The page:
Mar 25, 2009

Czech Government Collapses Ahead of EU Summit

By Chris Perver

Mirek Topolanek has resigned as Prime Minister of the Czech Republic following a vote of no confidence in his administration yesterday. The fall of the Czech government follows similar developments in Latvia and Hungary in recent weeks, as the financial crisis deepens in eastern Europe. But the resignation of Mirek Topolanek is expected to cause even greater problems further afield, as the European Union is now essentially without a president. The Czech Republic was only three months into its six month presidency of the European Union. The Czech parliament was also in the middle of ratifying the Lisbon Treaty, which will create the permanent posts of EU President and Foreign Minister and give the European Union its own legal identity on the world stage. The collapse of the Czech government is also likely to complicate matters at the G20 summit in London next week, as the heads of the European Union meet to debate measures to ease the financial crisis.
"The Czech cabinet is expected to stay on until the country's controversial eurosceptic president, Vaclav Klaus, appoints a new administration or until after new national election. But Mr Topolanek's political demise will also create a political vacuum ahead of President Barack Obama's visit to Europe for the G20 talks and an EU-US summit to be held in Prague on April 5. "Will it be an empty chair? Who is going to represent the EU presidency and Europe? It could not come at a worse time," said one official. The Czech PM had been expected to represent the EU at next week's G20 meeting in London before playing host to Mr Obama in Prague for a symbolic meeting next weekend to mark the 20th anniversary of the fall of the Berlin Wall. "This episode is going help the case for a permanent EU President under the Lisbon Treaty," said a Brussels diplomat.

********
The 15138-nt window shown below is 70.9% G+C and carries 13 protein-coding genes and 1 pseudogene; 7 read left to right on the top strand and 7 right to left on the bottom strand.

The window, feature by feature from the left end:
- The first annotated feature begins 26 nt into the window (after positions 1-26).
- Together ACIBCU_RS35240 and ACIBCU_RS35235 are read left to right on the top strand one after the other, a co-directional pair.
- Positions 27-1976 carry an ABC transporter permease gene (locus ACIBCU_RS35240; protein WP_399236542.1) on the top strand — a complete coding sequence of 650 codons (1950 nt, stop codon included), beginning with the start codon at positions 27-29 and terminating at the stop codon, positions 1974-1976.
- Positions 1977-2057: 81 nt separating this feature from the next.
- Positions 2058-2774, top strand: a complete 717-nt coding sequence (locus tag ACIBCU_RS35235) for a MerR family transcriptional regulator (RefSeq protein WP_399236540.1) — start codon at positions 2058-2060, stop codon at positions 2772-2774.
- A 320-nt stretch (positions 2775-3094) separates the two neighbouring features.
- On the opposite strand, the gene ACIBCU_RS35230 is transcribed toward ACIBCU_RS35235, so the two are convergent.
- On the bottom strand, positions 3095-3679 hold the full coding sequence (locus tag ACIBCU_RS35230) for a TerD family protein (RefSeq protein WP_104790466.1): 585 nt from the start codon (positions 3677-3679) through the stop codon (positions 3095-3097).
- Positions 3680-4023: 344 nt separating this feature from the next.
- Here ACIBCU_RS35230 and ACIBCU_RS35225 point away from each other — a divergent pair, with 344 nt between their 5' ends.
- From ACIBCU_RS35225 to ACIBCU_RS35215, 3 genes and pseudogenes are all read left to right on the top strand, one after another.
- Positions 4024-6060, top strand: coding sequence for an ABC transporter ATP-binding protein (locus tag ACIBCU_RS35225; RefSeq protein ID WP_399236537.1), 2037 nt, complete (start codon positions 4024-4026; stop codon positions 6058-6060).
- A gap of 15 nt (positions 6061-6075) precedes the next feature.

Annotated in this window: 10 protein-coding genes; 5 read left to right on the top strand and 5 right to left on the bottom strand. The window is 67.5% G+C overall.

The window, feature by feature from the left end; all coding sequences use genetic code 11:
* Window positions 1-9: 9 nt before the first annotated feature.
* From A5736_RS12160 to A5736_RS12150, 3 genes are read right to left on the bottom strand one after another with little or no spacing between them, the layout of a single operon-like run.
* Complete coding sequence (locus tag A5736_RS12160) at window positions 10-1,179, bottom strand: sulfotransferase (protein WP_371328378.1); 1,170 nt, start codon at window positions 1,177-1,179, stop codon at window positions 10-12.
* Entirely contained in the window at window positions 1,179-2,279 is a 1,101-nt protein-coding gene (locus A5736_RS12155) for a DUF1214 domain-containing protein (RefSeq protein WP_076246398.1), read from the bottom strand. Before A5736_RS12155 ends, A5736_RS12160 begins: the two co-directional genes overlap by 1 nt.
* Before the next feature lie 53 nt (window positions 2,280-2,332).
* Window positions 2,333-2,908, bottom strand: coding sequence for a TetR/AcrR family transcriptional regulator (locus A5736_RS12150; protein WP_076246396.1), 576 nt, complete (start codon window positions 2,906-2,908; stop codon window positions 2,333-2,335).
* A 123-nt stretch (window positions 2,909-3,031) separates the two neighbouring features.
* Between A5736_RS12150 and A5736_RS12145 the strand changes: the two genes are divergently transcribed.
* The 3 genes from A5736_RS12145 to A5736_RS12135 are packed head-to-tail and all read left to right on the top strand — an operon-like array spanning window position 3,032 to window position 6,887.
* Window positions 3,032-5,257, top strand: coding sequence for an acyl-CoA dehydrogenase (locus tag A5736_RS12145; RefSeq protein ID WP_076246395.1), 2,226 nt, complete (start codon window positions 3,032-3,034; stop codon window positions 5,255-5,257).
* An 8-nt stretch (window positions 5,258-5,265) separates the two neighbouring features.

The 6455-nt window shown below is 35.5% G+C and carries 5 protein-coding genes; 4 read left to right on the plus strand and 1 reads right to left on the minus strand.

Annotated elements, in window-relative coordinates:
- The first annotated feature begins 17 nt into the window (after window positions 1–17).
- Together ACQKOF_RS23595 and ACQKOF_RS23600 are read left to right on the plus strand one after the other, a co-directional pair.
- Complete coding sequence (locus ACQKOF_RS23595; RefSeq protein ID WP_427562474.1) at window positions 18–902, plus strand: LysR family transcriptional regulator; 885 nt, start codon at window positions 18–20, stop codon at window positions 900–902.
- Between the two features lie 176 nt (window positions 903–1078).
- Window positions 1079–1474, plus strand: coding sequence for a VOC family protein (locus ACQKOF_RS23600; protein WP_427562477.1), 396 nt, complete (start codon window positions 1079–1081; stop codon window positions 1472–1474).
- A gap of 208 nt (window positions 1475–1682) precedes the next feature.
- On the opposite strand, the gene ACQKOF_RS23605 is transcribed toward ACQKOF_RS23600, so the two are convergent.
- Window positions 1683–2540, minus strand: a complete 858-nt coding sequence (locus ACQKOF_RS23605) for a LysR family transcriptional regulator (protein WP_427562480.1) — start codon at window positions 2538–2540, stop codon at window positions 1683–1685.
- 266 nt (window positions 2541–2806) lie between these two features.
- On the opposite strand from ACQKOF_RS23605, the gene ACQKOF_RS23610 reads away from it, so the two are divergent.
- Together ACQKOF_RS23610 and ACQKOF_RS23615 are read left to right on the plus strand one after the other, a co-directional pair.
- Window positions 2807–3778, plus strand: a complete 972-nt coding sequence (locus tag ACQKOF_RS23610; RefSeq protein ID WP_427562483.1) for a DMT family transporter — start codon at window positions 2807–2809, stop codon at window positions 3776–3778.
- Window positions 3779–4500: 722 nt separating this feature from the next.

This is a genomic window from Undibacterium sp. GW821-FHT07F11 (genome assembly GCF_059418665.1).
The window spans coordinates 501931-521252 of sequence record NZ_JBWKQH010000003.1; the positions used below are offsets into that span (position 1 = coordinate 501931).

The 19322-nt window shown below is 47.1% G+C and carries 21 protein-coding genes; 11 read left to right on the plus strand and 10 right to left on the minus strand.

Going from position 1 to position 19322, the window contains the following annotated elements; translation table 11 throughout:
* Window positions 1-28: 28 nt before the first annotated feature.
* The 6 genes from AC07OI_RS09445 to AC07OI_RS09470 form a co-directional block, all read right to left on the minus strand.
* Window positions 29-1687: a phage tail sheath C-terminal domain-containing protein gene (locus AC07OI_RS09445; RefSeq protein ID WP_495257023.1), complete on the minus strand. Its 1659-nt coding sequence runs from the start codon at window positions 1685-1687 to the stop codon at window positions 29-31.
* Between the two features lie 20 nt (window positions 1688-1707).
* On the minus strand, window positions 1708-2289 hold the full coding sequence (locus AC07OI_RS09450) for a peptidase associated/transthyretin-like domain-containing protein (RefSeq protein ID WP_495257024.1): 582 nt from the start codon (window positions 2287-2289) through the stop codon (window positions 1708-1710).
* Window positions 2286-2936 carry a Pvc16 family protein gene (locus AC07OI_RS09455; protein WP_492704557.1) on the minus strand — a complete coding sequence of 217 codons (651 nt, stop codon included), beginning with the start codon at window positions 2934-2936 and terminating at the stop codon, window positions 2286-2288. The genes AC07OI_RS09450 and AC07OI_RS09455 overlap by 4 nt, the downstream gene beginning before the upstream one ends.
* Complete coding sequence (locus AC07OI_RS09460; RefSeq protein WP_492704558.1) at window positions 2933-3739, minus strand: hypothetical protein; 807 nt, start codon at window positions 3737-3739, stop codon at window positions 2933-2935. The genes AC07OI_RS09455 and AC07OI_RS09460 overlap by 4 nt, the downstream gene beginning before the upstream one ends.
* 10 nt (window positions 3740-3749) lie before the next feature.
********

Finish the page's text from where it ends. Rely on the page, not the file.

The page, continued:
The fall of the right-wing government came just a month after its President expressed reservations about the Lisbon Treaty, and warned that bureaucrats in Brussels were attempting to recreate a "Soviet bloc in Europe".
"A longstanding Eurosceptic and admirer of Margaret Thatcher, Klaus remains scornful of attempts to impose the Lisbon treaty on an unwilling electorate. He said the treaty contained measures to give unelected officials in Brussels "even more power". Irish voters who threw out the treaty in a referendum last year "knew what they were doing", Klaus added, and he was not certain that the second vote which has been called will have a different outcome: "But the pressure will be enormous and not very democratic." He talked of a "democratic deficit" in the EU when he addressed the European parliament last month. In his interview, conducted by e-mail, he explained: "I see the democratic deficit in a growing distance between the citizens of the EU member states and the EU political elite, as well as in the shift of decision making from the member states' capitals to Brussels." About 75% of legislation was made in the EU by unelected officials, he said. The Lisbon treaty would give the EU its own legal personality and would abolish important rights of veto: "This certainly is not a solution to the democratic deficit. It makes the democratic deficit even greater." Klaus refused to say whether he would agree to sign the treaty, which has yet to be passed by the Czech Senate, if and when it arrives on his desk. "I don't wish to foresee ... what happens after that; let’s wait for the Senate's decision," he said.